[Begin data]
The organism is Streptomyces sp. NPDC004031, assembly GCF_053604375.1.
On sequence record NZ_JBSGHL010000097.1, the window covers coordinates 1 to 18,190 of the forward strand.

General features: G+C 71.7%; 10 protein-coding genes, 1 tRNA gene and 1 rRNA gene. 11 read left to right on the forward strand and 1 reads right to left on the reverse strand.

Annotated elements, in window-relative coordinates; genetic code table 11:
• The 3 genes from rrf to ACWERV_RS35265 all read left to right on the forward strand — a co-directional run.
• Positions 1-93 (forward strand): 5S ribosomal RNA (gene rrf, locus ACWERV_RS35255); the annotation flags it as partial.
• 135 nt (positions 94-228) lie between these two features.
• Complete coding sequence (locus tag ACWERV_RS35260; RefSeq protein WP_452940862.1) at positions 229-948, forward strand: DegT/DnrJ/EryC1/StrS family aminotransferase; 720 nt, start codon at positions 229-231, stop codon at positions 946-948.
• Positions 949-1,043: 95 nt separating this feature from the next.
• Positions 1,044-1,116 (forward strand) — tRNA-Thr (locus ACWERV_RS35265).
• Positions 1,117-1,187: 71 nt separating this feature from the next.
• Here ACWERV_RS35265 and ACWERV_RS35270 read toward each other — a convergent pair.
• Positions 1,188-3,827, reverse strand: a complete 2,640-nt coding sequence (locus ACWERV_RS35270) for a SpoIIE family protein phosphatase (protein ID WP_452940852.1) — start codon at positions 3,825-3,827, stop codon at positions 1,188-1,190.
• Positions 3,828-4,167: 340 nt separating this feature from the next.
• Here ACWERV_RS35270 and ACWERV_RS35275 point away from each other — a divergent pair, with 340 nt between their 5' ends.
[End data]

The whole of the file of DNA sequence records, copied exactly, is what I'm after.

The organism is Streptomyces sp. NPDC004031, assembly GCF_053604375.1.
On sequence record NZ_JBSGHL010000097.1, the window covers coordinates 1 to 18,190 of the forward strand.

General features: G+C 71.7%; 10 protein-coding genes, 1 tRNA gene and 1 rRNA gene. 11 read left to right on the forward strand and 1 reads right to left on the reverse strand.

Annotated elements, in window-relative coordinates; genetic code table 11:
• The 3 genes from rrf to ACWERV_RS35265 all read left to right on the forward strand — a co-directional run.
• Positions 1-93 (forward strand): 5S ribosomal RNA (gene rrf, locus ACWERV_RS35255); the annotation flags it as partial.
• 135 nt (positions 94-228) lie between these two features.
• Complete coding sequence (locus tag ACWERV_RS35260; RefSeq protein WP_452940862.1) at positions 229-948, forward strand: DegT/DnrJ/EryC1/StrS family aminotransferase; 720 nt, start codon at positions 229-231, stop codon at positions 946-948.
• Positions 949-1,043: 95 nt separating this feature from the next.
• Positions 1,044-1,116 (forward strand) — tRNA-Thr (locus ACWERV_RS35265).
• Positions 1,117-1,187: 71 nt separating this feature from the next.
• Here ACWERV_RS35265 and ACWERV_RS35270 read toward each other — a convergent pair.
• Positions 1,188-3,827, reverse strand: a complete 2,640-nt coding sequence (locus ACWERV_RS35270) for a SpoIIE family protein phosphatase (protein ID WP_452940852.1) — start codon at positions 3,825-3,827, stop codon at positions 1,188-1,190.
• Positions 3,828-4,167: 340 nt separating this feature from the next.
• Here ACWERV_RS35270 and ACWERV_RS35275 point away from each other — a divergent pair, with 340 nt between their 5' ends.